Respondents were more than twice as likely (OR = 2.28) to be HWWI if household sources included surface waters (rivers or ponds). Almost a third (31%) had at some time used surface sources to wash their hands (Fig. 3b). If supplies were affected by droughts (49%) or salinization (6%), respondents were more likely to be HWWI (Table 2). Dry season droughts and salinization reduce the volume and quality, respectively, of water for washing hands and contribute to HWWI. Respondents were more likely to be DWI if household drinking water sources included surface waters (OR = 2.89) or rainwater tanks (OR = 2.81). Using groundwater wells for washing also made it more likely for a respondent to be FWWI (OR = 2.26). Unimproved or ‘natural’ sources are of unreliable quality and their use thus a potential source of water insecurity.

3.2.3 Gender norms

Households in which women had a similar (shared) or a relatively greater role than men in managing water supplies (Fig. 4) were more likely to be handwashing and facemask washing water insecure (Table 2). One possible explanation is that members of such households are more aware of needs for clean water because women are primary users in the home (Fig. 4), and therefore more likely to detect water insecurities. Looking more closely at specific responsibilities, one of the strongest individual associations was between households in which women (as opposed to men) were responsible for maintaining handwashing facilities and being HWWI (ORraw = 3.11; CI95:2.28–4.24). Overall, women are burdened much more than men by roles in food preparation, dish washing, cleaning inside the house, and care-giving tasks (Fig. 4). Many of these activities involve washing hands. Thus, households in which women dominate food and care roles were also more likely to be HWWI (Table 2).

Fig. 4
figure 4

Gender division of labour in the household. Scores vary from women dominate role (+ 1) through both or neither (0) to men dominate role (− 1)

An alternative explanation to awareness or perception of insecurities is that households in which women dominate water supply management are less able to address water insecurities, as this requires influence or power within and beyond the household, and this is often held by men. Survey evidence does not support the within household argument. Households in which women (as opposed to men) make water supply decisions were more likely to be HWWI (ORraw = 1.77; CI95:1.26–2.51) and FWWI (ORraw = 2.56; CI95:1.77–3.71). We did not collect information that could be used to test the beyond the household argument.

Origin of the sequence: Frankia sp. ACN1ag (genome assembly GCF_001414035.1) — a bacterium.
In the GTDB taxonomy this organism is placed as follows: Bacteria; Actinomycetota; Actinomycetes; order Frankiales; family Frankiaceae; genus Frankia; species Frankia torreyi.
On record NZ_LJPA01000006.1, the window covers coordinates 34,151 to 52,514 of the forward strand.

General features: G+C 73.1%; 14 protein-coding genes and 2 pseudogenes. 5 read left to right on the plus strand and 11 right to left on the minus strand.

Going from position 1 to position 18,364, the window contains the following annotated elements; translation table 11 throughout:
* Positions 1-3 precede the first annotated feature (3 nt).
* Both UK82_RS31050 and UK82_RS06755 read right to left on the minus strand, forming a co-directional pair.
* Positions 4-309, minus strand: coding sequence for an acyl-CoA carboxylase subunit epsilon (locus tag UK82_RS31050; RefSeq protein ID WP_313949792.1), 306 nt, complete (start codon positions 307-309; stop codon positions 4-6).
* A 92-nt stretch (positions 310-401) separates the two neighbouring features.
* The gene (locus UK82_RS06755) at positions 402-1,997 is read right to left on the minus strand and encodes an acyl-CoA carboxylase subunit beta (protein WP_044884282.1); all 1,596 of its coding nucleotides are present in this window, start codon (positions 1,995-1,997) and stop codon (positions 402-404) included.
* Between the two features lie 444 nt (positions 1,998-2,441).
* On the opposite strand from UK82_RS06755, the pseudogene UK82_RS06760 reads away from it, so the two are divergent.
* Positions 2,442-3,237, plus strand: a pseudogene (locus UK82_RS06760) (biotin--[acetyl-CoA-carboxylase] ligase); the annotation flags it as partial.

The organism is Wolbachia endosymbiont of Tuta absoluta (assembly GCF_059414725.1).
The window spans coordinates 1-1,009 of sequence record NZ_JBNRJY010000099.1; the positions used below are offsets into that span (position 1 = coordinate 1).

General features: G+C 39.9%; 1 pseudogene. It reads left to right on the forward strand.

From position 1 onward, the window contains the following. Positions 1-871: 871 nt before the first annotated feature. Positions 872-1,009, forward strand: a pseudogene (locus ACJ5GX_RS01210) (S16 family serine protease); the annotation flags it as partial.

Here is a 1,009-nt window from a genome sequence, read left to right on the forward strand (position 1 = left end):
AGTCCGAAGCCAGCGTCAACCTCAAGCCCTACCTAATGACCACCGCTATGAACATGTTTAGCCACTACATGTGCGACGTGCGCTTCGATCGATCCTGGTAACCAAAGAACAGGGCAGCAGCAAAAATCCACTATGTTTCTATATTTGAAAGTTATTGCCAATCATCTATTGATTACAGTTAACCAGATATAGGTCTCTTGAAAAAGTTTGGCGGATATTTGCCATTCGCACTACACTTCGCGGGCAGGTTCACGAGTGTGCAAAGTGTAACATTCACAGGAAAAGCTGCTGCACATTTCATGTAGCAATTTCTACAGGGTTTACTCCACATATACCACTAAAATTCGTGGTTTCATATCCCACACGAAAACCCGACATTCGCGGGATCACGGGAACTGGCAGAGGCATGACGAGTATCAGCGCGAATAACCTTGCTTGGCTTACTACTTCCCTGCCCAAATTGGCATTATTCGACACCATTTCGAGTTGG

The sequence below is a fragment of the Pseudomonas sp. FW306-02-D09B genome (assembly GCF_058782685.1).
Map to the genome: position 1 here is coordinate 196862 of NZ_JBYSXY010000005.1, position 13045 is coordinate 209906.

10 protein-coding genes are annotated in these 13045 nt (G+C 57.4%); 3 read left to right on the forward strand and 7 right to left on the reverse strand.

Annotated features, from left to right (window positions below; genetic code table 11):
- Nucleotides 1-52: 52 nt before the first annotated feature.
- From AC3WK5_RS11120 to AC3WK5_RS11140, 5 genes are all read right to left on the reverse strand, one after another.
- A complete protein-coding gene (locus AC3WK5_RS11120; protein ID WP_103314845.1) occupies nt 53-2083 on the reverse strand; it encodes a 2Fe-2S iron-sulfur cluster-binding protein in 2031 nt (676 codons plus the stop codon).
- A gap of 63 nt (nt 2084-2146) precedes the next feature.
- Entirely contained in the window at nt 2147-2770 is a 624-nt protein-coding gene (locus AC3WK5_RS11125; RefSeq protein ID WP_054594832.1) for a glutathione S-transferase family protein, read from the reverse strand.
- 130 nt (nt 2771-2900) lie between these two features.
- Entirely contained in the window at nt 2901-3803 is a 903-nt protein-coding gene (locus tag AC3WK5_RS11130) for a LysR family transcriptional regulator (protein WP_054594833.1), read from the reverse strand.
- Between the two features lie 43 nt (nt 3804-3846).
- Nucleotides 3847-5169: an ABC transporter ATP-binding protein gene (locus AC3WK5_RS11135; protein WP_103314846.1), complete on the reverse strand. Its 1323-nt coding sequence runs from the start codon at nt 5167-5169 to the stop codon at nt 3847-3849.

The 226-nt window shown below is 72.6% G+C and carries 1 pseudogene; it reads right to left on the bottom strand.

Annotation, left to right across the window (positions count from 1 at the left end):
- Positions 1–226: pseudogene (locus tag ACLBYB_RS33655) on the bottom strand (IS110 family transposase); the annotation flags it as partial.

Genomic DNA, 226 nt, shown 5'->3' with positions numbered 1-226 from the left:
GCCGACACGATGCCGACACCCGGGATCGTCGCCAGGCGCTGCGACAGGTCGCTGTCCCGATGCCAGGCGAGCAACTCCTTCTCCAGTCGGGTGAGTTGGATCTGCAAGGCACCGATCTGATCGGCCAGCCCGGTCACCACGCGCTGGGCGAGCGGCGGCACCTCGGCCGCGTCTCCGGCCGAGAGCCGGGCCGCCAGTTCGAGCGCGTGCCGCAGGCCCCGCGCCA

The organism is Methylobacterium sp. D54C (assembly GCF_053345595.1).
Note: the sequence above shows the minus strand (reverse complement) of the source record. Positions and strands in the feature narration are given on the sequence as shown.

3.2.4 Socio-economic context

There were a few other significant associations with socio-economic factors. Respondents with many information sources were less likely than those with few sources to be HWWI (Table 2). This suggests experience or knowledge is important to reducing insecurities. Without adjustment for other predictors, those with a high education were less likely to be HWWI (ORraw = 0.77; CI95:0.61–0.97), whereas those with more than 20 years at current location were more likely to be water insecure (ORraw = 1.31; CI95:1.12–1.53) than those with fewer than 5 years residence, implying it is an issue of knowledge or information rather than experience. Obtaining information about COVID-19 from social media channels was common (Figure SM2) and was associated with being less likely to be HWWI (ORraw = 0.69; CI95:0.56–0.85), whereas those who obtained information from health workers were more likely to be HWWI (ORraw = 1.61; CI95:1.31–1.98), perhaps because they set stricter standards.

Respondents that were more socially insecure were more likely to be FWWI and HWWI (Table 2), implying that social relations are important for access to water for washing. Increased tension within the household due to COVID-19, for example, made it more likely to have experienced not having enough clean water to wash facemasks (ORraw = 2.59; CI95:2.01–3.33). Respondents that were more financially insecure were less likely to be DWI (Table 2), counter to expectations that drinking water access would be more of a problem for those with reduced income or less wealth. Respondents with intermediate health insecurity scores were significantly more likely to be HWWI than those with low scores.

Respondents in urban areas were less, and those in lowlands more, likely than those in uplands to be FWWI. Seasonal drought impact household water uses in the uplands (46%) more often than in urban areas (28%). Patterns of water insecurities among countries were diverse (Table 2).

3.3 Risk reduction practices

In this section, logistic regression models (Table 3) are used to mutually adjust association of various predictors with the adoption of good handwashing practices (GHWP, 26%), good drinking water practices (GDWP, 23%), and good facemask washing and using practices (GFWUP, 31%) as defined in Table SM3.

Table 3 Associations of water insecurities with good practices adjusted for water system and social context variables

3.3.1 Water insecurities